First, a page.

I just noticed Joseph's comment in his question about Markov chains. My observations about the correctness of trying to use Markov chains to describe the rolling of a die, fair or unfair:

If by *state* in the Markov chains, you mean just the "face" it is currently on or the "face" which is lower-most in attitude at a particular point in time, then it is inappropriate to use Markov chains because the likelihood of transitioning from die face $F_i$ to die face $F_j$ is not purely dependent upon the current state. If $F_j$ and $F_k$ are two "faces" adjacent to face $F_i$, then the likelihoods of transitioning $F_i \to F_j$ vs. $F_i \to F_k$ is not just dependent on the "current state" being $F_i$, but also dependent upon the velocity, position, and orientation of the die. The "faces" are necessary but **not sufficient** to encode state in such a way for Markov chains to be applicable: that the Bayesian requirement that "current state" at time $t$ is all that is needed to be known in order to be able to predict the likelihood of the state at time $t+1$ (if you talk about discrete time) or time $t+\varepsilon$ if you talk about continous time.

If by "state", you try to get around this factor that only current state be considered and not the history of how you came to currently be in that state, then you could try to add the vectors of position, velocity, and orientation as extra "states", which is valid in numerical simulation, because ultimately all reals are still encoded into limited precision "floating point" representations of reals. However, the transition table would be huge if you allowed even for 16-bit floating point representation.

I do not think that history-less "Markov chains" can be applied in this situation.

older answer components below

To answer Benoît Kloeckner's comment that <<[then] the solid angle under which each face is seen from the center of gravity alone would determine the probability of the dice landing on that face. But to determine all polyhedra for which this solid angle is constant is already a nice problem.>>

I don't believe that having similar solid angles is sufficient to determine the equal probabilities of the die landing on faces with similar solid angles.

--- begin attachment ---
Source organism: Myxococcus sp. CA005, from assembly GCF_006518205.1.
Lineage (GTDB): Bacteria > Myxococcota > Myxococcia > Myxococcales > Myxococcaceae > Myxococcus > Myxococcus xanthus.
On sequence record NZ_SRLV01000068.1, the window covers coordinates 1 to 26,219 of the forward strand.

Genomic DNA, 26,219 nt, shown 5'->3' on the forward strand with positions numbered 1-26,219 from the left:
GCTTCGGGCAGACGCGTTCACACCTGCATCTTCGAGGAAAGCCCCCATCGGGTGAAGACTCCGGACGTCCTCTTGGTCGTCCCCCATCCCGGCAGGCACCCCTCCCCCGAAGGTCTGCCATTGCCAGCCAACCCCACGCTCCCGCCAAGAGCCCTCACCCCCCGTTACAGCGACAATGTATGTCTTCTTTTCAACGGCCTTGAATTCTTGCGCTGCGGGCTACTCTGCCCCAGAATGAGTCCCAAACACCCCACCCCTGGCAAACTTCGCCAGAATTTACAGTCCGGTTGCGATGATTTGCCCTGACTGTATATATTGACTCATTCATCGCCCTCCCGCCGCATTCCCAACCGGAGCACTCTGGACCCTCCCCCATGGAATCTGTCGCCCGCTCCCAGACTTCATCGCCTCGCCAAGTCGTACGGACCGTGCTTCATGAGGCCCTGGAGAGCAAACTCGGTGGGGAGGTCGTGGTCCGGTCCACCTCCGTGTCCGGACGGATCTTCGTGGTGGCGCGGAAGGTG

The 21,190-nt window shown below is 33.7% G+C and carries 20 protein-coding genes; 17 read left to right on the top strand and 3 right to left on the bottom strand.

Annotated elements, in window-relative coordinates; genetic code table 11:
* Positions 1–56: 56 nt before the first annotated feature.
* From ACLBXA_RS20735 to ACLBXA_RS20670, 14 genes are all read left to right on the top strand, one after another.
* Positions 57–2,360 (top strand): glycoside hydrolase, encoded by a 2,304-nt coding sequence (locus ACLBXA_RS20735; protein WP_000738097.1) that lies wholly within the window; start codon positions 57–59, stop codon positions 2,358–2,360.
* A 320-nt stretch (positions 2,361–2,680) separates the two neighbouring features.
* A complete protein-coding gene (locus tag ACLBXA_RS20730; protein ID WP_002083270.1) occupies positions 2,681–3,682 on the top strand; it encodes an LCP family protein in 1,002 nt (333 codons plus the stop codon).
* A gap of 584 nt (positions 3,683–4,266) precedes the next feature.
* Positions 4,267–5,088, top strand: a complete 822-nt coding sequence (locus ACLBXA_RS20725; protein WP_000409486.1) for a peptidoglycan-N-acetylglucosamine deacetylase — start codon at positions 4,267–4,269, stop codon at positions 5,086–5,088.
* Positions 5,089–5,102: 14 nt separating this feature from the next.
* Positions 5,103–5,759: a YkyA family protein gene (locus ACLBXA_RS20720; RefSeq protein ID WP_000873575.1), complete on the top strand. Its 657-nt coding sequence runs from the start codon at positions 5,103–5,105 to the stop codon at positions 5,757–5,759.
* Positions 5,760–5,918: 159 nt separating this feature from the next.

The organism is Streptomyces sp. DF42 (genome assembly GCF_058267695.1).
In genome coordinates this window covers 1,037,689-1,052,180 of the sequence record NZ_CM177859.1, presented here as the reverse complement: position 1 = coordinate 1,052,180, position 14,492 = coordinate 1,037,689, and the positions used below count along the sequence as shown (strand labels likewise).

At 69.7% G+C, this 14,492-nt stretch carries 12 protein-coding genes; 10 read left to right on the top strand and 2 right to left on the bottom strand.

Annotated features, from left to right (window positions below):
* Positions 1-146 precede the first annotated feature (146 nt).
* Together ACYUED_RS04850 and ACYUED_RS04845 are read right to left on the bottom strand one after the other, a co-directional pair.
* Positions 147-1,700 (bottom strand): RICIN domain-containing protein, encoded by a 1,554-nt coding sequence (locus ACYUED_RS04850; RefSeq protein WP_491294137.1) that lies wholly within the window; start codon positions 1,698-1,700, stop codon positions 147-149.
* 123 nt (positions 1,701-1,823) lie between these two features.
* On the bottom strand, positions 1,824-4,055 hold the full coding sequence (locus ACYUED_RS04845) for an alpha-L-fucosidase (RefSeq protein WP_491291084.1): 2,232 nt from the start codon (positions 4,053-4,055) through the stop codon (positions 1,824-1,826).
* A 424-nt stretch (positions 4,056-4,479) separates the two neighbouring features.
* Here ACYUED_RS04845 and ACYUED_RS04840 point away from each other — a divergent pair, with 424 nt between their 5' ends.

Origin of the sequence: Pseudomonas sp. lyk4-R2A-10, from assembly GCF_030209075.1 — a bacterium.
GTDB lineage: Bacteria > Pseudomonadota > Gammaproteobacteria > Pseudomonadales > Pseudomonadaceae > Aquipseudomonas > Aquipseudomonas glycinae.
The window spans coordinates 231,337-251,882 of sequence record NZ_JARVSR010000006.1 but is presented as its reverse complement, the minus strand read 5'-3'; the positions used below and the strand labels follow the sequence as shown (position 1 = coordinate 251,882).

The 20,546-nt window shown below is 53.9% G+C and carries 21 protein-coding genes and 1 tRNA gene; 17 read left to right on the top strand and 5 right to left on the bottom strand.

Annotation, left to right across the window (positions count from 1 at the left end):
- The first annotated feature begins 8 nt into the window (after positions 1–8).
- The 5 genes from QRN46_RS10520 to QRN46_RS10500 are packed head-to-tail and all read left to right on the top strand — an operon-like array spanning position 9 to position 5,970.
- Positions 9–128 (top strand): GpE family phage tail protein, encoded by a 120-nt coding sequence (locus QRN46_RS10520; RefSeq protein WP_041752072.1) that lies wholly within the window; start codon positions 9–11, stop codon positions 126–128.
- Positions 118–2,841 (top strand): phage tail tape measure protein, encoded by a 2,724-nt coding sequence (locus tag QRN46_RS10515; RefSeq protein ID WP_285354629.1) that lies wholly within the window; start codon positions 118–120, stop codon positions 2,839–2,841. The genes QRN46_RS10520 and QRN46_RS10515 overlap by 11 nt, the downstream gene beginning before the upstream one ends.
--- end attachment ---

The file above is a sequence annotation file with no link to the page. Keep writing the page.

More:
Here is a construction for 2-d die (which can easily be converted into prismatic die, disregard if the die lands on "top" or "bottom" face, and look at the relative probabilities of landing on the prismatic faces)

Using polar coordinates $(r,\theta)$ , let's define a fair hexagonal die's profile as the closed path determined by the six vertices at

$(1,\frac{\pi}{3}), (1,\frac{2\pi}{3}), (1,\pi), (1,\frac{4\pi}{3}), (1,\frac{5\pi}{3}), (1,{2\pi})$

Now let us define an unfair hexagonal die's profile as the path defined by the polar coordinates

$(1,\frac{\pi}{3}), (1,\frac{2\pi}{3}), (100,\pi), (1,\frac{4\pi}{3}), (1,\frac{5\pi}{3}), (100,{2\pi})$

Now this die's center of mass (center of gravity) remains at $(0,0)$ since the material the die is composed of has uniformly homogeneous density. This unfair die also has each prismatic face subtending equal solid angles (and equal angles of $\pi/3$ for each edge in the $2$-dimensional case), however the this unfair die is highly biased towards landing on two faces to the detriment of the other four faces probabilities.

Thus Benoît Kloeckner's conjecture that

"the solid angle under which each face is seen from the center of gravity alone would determine the probability of the dice landing on that face"

is incorrect.

In fact, using this polar coordinate approach, it can be seen that using *any* three radii greater than $0$ in length yields a rotationally symmetric die profile with *equiangular faces* (**edges which subtend equal angles in $2$-d, prismatic faces which subtend equal steradians of solid angle in $3$-d**) and with center of mass still at $(0,0)$:

$(r_1,\pi/3), (r_2,2\pi/3), (r_3, \pi), (r_1,4\pi/3), (r_2,5\pi/3), (r_3,2\pi)$

but very few of these would be fair. Particularly the non-convex profiles, which also are equiangular, but make it possible to land on pairs of vertices/edges without landing on a specific face